What Happens During Wedge Resection for Mesothelioma?
During wedge resection, a surgeon removes a tumor from the lung as part of a wedge-shaped piece of tissue. The surgeon removes healthy tissue around the margins of the tumor to reduce the risk that it will regrow.
Is Wedge Resection an Open Surgery?
Surgeons can perform wedge resection as an open surgery, using a large incision known as a thoracotomy. Alternatively, they can perform it as a thoracoscopy, using smaller incisions and a small scope for a minimally-invasive procedure.
Pleural mesothelioma often spreads extensively throughout the chest cavity. This makes it unlikely that a minimally-invasive procedure will be adequate to remove cancerous tissue. Most mesothelioma patients require a thoracotomy and open surgery.
How Long Does Wedge Resection Mesothelioma Surgery Take?
The duration of the procedure varies by patient. If it is a simple wedge resection with no complications, it might take only about three hours.
Pleural mesothelioma patients usually undergo more involved procedures with wedge resection just one part. These surgeries can take several hours.
The Risks of a Wedge Resection
When performing surgical procedures to slow the spread of cancer or cure it, surgeons must always balance the benefits against the risks. The more extensive a surgery, the greater the risk of complications and serious complications.
A wedge resection is relatively conservative compared to the more extensive surgeries often done to manage pleural mesothelioma. Still, there are some potential risks:
- Complications related to anesthesia
- Bleeding at the incision site
- Internal bleeding in the chest cavity
- Air leaks that may lead to a collapsed lung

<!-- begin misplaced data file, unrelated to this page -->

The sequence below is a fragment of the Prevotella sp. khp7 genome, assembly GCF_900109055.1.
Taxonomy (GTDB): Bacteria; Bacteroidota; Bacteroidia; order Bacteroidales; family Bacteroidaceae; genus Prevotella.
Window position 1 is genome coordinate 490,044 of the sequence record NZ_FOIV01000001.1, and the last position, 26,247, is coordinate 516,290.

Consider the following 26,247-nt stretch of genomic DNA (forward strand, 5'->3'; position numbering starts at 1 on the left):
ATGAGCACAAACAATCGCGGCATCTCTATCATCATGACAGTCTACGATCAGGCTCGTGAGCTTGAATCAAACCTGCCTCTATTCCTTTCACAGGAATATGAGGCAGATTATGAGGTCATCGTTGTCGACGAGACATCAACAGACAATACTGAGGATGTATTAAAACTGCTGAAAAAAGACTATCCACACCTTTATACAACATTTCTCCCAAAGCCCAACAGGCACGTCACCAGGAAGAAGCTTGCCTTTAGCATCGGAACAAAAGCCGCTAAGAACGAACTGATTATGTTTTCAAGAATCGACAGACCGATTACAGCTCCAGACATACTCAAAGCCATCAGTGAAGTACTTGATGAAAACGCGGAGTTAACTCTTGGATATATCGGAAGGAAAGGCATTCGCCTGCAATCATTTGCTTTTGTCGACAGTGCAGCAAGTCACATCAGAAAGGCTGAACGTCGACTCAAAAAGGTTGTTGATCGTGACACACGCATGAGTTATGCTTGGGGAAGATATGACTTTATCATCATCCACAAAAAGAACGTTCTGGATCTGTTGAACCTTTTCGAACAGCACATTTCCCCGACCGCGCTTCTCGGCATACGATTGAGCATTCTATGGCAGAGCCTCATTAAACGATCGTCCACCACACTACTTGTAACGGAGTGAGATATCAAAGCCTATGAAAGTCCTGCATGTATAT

- A hole between the lung and pleural tissue
If VATS, or video-assisted thoracoscopic surgery, is a possibility for your treatment, the risks are less but still significant.
Recovering from Surgery
Recovery from a wedge resection takes less time than from a more extensive procedure, especially if you underwent a VATS procedure. However, when used for pleural mesothelioma, a wedge resection is often part of a more radical surgery. You may need to be in the hospital for up to ten days or two weeks to recover.
Once home, you will need to monitor your symptoms and the incision sites and contact your medical team if you have any concerns. Look for swelling, redness, or bleeding at the incisions, a fever, difficulty breathing, chest pain, coughing, or shortness of breath.
A wedge resection can be a useful tool in managing pleural mesothelioma. Unless you are in the very early stages, it is unlikely this procedure will be curative, but it may help you live longer and have fewer symptoms. Talk to your doctor about surgical options to make the best decisions for your treatment.Get Your FREE Mesothelioma Packet
Page Written by Mary Ellen Ellis
Mary Ellen Ellis has been the head writer and editor for Mesothelioma.net since 2016. With hundreds of mesothelioma and asbestos articles to her credit, she is one of the most experienced writers on these topics. Her degrees and background in science and education help her explain complicated medical topics for a wider audience. Mary Ellen takes pride in providing her readers with the critical information they need following a diagnosis of an asbestos-related illness.
Page Medically Reviewed and Edited by Anne Courtney, AOCNP, DNP
Anne Courtney has a Doctor of Nursing Practice degree and is an Advanced Oncology Certified Nurse Practitioner. She has years of oncology experience working with patients with malignant mesothelioma, as well as other types of cancer. Dr. Courtney currently works at University of Texas LIVESTRONG Cancer Institutes.